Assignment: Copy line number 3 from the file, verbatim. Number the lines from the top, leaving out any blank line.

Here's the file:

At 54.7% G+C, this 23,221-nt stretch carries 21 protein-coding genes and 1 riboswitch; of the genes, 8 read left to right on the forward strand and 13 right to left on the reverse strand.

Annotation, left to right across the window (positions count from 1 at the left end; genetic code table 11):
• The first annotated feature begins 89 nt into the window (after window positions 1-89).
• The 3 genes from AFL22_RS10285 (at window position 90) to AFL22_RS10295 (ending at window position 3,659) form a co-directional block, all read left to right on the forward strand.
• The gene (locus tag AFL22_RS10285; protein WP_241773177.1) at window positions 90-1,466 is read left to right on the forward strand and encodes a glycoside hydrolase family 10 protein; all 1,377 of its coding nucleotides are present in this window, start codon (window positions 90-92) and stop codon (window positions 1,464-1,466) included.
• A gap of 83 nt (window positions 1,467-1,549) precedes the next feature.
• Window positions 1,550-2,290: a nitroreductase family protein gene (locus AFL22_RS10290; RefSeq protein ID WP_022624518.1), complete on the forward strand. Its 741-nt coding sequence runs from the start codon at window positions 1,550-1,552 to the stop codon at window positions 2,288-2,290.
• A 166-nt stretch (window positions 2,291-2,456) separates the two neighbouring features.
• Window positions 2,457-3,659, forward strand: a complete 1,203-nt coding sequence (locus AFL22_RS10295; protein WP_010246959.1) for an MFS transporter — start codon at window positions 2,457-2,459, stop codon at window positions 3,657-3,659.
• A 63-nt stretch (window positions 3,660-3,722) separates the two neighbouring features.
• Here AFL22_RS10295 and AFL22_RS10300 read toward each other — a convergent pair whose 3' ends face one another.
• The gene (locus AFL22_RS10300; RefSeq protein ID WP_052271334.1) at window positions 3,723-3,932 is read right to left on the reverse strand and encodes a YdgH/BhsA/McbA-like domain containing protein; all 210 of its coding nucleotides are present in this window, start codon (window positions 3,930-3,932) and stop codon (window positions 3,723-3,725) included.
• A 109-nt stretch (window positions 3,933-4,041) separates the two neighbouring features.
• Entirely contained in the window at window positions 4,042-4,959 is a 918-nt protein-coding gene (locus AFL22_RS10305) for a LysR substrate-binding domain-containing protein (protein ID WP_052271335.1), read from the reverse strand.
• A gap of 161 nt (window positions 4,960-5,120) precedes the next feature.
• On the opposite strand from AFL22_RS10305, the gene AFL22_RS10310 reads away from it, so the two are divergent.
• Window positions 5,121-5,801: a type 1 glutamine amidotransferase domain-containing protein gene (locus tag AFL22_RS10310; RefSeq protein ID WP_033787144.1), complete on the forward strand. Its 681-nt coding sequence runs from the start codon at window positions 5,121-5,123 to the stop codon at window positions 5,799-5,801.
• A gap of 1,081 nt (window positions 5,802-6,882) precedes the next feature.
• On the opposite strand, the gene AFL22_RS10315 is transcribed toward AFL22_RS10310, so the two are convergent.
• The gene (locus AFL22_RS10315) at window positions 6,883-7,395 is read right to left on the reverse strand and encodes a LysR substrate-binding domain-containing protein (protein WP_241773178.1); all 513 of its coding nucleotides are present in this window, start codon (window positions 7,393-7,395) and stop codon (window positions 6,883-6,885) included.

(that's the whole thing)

• The first annotated feature begins 89 nt into the window (after window positions 1-89).